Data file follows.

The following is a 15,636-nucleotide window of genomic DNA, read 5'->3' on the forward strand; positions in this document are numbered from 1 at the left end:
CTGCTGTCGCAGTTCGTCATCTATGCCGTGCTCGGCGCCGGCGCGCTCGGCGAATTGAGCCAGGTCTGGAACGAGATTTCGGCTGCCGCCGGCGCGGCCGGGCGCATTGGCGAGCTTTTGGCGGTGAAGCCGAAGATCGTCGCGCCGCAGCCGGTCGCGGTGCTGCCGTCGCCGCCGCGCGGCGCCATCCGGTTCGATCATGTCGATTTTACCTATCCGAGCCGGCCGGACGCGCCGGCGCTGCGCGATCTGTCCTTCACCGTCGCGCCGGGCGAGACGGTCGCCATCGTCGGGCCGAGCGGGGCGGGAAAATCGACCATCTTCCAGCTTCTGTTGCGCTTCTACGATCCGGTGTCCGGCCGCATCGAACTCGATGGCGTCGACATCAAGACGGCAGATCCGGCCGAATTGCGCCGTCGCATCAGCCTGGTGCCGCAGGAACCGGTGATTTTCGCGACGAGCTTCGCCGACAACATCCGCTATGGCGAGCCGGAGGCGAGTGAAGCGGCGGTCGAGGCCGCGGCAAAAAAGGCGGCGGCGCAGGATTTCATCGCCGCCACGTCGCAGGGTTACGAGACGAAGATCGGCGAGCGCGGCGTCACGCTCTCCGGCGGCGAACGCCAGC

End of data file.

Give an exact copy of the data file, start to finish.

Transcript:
The following is a 15,636-nucleotide window of genomic DNA, read 5'->3' on the forward strand; positions in this document are numbered from 1 at the left end:
CTGCTGTCGCAGTTCGTCATCTATGCCGTGCTCGGCGCCGGCGCGCTCGGCGAATTGAGCCAGGTCTGGAACGAGATTTCGGCTGCCGCCGGCGCGGCCGGGCGCATTGGCGAGCTTTTGGCGGTGAAGCCGAAGATCGTCGCGCCGCAGCCGGTCGCGGTGCTGCCGTCGCCGCCGCGCGGCGCCATCCGGTTCGATCATGTCGATTTTACCTATCCGAGCCGGCCGGACGCGCCGGCGCTGCGCGATCTGTCCTTCACCGTCGCGCCGGGCGAGACGGTCGCCATCGTCGGGCCGAGCGGGGCGGGAAAATCGACCATCTTCCAGCTTCTGTTGCGCTTCTACGATCCGGTGTCCGGCCGCATCGAACTCGATGGCGTCGACATCAAGACGGCAGATCCGGCCGAATTGCGCCGTCGCATCAGCCTGGTGCCGCAGGAACCGGTGATTTTCGCGACGAGCTTCGCCGACAACATCCGCTATGGCGAGCCGGAGGCGAGTGAAGCGGCGGTCGAGGCCGCGGCAAAAAAGGCGGCGGCGCAGGATTTCATCGCCGCCACGTCGCAGGGTTACGAGACGAAGATCGGCGAGCGCGGCGTCACGCTCTCCGGCGGCGAACGCCAGC